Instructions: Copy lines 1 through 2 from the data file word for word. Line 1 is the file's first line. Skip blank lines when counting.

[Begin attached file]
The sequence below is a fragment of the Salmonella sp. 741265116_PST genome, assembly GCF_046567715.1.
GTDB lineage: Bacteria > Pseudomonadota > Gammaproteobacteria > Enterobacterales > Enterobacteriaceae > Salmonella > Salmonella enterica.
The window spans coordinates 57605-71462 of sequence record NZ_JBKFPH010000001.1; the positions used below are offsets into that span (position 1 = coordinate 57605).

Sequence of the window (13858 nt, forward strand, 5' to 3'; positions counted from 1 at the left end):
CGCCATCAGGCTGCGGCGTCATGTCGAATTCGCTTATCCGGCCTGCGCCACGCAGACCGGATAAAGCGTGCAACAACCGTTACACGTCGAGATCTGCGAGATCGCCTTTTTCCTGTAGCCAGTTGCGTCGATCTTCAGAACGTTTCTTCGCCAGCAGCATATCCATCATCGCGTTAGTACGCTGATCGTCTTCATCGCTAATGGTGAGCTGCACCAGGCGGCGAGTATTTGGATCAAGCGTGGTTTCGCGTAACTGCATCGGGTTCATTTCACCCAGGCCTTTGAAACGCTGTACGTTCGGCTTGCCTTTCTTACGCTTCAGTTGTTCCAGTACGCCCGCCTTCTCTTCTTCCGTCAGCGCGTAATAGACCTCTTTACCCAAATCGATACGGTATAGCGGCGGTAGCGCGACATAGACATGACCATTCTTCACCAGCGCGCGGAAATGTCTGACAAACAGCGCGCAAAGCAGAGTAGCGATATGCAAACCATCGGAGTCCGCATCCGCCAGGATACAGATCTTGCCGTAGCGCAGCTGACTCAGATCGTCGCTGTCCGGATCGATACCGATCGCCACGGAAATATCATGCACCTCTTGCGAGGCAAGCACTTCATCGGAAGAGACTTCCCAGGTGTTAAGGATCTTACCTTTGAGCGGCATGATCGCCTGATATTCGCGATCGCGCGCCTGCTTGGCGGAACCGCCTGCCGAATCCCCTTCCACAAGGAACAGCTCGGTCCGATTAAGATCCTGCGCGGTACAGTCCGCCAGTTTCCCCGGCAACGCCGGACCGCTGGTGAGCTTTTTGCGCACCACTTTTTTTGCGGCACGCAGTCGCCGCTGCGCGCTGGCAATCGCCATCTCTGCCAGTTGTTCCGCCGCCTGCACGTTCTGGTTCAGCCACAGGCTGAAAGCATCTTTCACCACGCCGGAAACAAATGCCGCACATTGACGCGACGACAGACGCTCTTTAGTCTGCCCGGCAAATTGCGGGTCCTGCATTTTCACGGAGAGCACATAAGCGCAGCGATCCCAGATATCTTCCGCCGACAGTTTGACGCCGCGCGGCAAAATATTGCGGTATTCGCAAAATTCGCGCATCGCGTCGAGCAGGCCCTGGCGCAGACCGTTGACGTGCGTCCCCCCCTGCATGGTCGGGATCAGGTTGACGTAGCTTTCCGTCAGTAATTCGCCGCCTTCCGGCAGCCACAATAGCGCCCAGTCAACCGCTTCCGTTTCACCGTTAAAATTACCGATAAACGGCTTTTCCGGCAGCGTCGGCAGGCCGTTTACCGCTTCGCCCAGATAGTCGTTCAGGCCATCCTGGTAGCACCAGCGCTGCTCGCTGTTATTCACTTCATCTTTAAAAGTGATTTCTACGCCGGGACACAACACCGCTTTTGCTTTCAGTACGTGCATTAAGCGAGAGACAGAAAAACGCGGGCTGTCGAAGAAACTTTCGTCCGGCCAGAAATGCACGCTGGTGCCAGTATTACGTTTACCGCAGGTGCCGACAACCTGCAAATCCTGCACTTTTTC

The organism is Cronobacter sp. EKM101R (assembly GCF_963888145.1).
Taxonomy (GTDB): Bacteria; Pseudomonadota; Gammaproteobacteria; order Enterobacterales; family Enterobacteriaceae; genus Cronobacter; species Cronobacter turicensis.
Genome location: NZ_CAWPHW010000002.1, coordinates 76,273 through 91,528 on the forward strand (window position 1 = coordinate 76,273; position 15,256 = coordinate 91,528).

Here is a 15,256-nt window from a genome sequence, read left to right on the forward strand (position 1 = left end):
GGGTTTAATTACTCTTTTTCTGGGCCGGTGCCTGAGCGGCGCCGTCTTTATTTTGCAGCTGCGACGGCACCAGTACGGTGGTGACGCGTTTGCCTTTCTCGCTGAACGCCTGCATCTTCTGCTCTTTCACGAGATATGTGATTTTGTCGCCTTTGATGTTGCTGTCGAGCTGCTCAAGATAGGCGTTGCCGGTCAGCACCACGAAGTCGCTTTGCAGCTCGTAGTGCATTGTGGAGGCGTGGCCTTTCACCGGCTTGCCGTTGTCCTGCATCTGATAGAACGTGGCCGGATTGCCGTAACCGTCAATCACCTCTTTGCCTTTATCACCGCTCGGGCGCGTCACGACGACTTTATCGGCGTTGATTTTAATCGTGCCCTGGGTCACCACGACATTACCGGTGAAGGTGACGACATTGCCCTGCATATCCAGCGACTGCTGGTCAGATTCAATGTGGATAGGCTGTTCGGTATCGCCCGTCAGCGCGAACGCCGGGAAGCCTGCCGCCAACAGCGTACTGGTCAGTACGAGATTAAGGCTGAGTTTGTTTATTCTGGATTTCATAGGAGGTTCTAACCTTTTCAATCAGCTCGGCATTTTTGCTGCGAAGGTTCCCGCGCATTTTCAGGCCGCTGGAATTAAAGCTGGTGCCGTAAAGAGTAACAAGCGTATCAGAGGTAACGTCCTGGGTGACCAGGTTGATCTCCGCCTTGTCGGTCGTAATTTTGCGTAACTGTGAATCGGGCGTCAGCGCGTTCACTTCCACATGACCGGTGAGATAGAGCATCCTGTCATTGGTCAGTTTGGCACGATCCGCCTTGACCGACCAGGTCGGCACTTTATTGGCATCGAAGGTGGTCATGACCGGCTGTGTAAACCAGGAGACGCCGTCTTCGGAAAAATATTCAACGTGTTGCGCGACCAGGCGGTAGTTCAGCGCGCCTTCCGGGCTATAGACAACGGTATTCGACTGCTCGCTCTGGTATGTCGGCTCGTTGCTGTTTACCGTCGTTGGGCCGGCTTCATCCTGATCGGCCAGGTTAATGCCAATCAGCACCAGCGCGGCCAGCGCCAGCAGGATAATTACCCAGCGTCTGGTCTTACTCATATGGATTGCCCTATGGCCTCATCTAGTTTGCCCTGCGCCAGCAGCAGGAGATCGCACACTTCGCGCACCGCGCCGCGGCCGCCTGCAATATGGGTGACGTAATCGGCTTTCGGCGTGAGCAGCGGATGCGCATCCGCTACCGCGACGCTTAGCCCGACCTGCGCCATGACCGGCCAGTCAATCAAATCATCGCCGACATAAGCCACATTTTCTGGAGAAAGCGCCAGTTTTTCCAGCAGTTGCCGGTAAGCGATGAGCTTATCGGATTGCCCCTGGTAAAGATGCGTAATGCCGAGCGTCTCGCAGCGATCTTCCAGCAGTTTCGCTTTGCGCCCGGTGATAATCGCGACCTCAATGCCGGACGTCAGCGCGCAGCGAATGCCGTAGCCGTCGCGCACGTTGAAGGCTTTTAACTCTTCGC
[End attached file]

The sequence below is a fragment of the Salmonella sp. 741265116_PST genome, assembly GCF_046567715.1.
GTDB lineage: Bacteria > Pseudomonadota > Gammaproteobacteria > Enterobacterales > Enterobacteriaceae > Salmonella > Salmonella enterica.